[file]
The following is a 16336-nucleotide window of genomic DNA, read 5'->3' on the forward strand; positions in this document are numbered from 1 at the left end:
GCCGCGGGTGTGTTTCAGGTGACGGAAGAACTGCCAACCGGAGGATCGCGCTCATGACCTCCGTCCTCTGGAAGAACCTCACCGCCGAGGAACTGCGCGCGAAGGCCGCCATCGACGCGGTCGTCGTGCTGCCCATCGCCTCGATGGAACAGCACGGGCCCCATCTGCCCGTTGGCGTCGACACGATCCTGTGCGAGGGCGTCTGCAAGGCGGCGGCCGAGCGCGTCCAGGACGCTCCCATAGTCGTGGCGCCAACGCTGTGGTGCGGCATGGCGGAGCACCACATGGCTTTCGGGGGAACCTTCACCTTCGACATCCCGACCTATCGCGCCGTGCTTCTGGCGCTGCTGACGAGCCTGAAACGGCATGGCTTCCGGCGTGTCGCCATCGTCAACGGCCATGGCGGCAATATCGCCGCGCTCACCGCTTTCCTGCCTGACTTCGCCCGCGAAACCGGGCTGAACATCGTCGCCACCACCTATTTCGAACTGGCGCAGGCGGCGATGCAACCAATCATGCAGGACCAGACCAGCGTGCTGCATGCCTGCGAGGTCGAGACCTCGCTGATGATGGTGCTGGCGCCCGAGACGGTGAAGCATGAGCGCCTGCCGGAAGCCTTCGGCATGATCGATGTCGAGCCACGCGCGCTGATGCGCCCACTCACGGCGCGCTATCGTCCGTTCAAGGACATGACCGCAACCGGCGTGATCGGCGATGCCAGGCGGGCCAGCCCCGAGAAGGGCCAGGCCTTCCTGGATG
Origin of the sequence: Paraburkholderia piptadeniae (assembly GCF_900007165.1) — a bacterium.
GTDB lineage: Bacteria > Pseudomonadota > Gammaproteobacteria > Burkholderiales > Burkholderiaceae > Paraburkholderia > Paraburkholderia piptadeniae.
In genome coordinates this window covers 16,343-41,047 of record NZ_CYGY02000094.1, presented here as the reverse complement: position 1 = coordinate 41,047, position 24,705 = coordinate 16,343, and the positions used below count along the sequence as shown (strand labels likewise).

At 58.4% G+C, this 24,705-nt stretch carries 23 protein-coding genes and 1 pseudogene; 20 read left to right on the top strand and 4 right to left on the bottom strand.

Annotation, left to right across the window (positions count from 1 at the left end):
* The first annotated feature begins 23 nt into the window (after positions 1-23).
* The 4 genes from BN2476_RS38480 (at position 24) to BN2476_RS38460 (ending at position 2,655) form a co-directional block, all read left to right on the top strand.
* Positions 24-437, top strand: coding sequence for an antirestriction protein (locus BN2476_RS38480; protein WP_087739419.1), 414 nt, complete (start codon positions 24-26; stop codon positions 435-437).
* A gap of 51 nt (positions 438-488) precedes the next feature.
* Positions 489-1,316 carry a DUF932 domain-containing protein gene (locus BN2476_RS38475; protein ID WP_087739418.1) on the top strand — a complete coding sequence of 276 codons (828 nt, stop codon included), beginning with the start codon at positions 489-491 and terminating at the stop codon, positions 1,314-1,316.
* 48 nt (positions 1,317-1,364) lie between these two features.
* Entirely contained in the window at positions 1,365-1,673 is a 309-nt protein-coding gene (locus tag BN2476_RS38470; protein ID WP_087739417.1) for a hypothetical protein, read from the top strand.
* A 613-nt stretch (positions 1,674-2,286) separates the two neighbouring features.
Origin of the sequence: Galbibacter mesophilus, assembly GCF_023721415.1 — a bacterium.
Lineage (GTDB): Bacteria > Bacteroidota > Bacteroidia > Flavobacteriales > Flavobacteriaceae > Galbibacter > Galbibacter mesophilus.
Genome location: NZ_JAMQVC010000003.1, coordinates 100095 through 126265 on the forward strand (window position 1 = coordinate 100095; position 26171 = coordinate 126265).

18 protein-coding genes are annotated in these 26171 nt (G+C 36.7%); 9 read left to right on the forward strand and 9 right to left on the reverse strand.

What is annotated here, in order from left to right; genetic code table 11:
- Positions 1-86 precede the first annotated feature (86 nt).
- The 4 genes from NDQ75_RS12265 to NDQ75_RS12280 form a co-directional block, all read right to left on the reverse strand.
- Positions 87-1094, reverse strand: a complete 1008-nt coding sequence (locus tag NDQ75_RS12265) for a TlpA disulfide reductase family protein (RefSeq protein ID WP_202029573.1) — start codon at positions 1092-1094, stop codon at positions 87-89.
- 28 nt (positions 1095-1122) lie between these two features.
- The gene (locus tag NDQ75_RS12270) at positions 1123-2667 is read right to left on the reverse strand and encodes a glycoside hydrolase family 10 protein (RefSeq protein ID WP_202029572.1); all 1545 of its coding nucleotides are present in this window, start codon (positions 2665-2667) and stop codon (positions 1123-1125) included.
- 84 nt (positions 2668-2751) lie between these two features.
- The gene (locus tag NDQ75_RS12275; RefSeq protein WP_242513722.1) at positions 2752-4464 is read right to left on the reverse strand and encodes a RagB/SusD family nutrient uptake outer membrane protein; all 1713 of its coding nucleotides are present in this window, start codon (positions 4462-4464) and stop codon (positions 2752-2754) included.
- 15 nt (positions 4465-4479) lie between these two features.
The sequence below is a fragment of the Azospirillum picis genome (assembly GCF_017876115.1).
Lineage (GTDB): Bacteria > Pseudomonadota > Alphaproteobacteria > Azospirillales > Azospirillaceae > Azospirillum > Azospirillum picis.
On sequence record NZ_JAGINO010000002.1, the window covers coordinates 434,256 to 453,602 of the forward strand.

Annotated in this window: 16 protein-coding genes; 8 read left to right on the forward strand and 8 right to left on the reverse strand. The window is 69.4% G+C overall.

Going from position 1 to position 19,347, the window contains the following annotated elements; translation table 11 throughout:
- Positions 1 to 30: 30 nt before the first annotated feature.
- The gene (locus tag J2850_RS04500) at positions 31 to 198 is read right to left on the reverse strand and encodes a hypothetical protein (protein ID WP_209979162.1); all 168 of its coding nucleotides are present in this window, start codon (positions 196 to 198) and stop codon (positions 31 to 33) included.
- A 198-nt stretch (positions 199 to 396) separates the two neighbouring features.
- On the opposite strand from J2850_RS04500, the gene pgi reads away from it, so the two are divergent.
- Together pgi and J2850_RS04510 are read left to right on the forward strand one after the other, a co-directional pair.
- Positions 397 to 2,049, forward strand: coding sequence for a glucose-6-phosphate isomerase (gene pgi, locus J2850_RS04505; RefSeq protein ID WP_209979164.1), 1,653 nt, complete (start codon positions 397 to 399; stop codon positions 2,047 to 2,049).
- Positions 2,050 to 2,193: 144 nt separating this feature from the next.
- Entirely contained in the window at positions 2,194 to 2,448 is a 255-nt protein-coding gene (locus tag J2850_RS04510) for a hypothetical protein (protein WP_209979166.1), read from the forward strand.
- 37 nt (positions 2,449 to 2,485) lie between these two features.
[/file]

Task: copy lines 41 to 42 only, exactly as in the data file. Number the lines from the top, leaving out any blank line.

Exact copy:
- Entirely contained in the window at positions 2,194 to 2,448 is a 255-nt protein-coding gene (locus tag J2850_RS04510) for a hypothetical protein (protein WP_209979166.1), read from the forward strand.
- 37 nt (positions 2,449 to 2,485) lie between these two features.